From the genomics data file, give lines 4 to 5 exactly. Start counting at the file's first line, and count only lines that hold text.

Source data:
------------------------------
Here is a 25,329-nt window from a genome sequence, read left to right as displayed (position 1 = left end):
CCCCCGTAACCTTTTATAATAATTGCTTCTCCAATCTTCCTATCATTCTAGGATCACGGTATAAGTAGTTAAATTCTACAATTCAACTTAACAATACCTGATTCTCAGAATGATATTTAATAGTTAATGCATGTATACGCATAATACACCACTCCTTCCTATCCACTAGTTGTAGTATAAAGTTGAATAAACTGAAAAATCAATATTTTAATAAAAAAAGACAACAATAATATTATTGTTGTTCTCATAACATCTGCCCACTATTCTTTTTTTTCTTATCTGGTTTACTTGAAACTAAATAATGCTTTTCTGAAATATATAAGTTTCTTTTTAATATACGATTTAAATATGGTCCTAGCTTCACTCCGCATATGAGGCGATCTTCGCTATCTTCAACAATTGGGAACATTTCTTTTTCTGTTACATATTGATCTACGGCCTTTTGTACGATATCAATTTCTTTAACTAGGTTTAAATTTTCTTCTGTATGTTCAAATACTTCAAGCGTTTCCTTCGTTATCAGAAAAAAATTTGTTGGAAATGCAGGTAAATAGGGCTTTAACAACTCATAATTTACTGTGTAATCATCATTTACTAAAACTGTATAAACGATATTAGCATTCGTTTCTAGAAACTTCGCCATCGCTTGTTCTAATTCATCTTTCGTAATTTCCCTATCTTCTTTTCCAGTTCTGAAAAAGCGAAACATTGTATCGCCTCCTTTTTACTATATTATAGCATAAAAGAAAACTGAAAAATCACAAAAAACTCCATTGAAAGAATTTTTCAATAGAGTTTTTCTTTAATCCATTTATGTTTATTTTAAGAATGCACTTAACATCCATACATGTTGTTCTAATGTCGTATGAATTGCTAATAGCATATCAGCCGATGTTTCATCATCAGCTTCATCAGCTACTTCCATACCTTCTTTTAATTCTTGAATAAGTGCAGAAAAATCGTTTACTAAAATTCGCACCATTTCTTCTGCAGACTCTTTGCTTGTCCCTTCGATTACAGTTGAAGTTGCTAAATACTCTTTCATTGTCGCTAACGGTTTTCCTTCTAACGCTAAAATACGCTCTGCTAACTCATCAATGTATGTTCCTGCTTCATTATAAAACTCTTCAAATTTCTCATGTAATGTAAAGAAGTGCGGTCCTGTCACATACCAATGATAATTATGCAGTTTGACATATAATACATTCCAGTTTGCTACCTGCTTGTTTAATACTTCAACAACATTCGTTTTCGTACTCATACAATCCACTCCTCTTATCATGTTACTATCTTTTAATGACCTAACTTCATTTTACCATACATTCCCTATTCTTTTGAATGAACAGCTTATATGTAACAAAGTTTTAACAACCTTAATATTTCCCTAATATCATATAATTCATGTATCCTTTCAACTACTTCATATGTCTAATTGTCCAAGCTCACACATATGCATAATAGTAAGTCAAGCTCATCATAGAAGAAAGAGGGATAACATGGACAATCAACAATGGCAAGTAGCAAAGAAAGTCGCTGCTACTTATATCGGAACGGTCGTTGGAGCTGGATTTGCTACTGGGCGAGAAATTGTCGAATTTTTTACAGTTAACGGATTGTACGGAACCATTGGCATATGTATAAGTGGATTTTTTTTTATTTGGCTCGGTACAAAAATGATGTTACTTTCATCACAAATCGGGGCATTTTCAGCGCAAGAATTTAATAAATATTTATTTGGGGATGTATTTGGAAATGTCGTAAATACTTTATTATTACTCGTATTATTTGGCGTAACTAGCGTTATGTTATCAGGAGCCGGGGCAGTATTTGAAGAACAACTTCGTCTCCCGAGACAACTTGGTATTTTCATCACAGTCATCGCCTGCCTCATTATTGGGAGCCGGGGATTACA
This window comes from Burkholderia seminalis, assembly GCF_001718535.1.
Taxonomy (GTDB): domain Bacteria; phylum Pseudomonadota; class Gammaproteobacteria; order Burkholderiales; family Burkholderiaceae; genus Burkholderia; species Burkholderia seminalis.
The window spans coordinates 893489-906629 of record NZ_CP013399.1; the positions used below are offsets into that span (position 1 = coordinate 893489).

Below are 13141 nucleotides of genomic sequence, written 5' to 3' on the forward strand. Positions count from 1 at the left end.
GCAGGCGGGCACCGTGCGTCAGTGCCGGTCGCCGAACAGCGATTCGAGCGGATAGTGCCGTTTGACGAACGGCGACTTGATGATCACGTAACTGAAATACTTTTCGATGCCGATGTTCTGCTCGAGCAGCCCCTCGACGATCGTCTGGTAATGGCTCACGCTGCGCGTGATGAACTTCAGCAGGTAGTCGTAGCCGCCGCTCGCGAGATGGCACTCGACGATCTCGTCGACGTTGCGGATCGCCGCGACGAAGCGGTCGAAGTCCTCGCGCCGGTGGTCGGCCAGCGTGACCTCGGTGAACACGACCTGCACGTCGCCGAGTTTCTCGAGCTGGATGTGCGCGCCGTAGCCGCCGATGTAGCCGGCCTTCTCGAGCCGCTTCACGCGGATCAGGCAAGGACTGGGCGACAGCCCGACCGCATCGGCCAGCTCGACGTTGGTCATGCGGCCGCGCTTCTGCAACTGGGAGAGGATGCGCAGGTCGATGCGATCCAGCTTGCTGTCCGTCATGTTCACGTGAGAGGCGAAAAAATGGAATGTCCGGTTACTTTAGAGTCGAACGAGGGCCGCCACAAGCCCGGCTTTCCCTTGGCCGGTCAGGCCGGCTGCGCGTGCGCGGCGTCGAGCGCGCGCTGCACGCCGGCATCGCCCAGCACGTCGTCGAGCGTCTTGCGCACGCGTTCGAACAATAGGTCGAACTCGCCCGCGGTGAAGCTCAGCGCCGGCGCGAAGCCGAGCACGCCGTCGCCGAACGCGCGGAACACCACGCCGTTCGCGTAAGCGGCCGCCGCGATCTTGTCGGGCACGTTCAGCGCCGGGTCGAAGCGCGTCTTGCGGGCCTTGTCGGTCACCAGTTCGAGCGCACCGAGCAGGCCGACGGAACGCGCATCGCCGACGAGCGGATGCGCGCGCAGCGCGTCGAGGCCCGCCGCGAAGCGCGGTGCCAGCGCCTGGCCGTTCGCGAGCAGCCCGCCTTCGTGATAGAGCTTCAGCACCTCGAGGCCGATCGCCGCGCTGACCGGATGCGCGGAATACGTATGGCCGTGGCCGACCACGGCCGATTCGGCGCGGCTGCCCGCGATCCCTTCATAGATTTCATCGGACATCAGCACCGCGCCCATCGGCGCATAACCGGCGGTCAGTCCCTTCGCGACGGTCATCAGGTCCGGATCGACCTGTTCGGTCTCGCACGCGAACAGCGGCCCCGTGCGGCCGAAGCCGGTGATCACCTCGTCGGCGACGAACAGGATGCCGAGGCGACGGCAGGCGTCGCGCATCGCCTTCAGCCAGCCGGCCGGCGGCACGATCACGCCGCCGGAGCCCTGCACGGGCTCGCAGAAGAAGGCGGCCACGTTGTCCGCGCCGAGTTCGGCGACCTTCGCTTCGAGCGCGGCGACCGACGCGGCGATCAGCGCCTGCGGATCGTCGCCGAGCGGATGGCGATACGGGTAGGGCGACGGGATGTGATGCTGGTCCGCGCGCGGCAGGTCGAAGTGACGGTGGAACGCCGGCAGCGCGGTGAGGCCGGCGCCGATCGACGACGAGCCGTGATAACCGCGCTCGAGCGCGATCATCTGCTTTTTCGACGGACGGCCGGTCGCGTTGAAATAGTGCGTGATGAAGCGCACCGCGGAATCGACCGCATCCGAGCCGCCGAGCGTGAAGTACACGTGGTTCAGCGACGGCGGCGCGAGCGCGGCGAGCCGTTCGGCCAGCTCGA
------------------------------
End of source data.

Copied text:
Taxonomy (GTDB): domain Bacteria; phylum Pseudomonadota; class Gammaproteobacteria; order Burkholderiales; family Burkholderiaceae; genus Burkholderia; species Burkholderia seminalis.
The window spans coordinates 893489-906629 of record NZ_CP013399.1; the positions used below are offsets into that span (position 1 = coordinate 893489).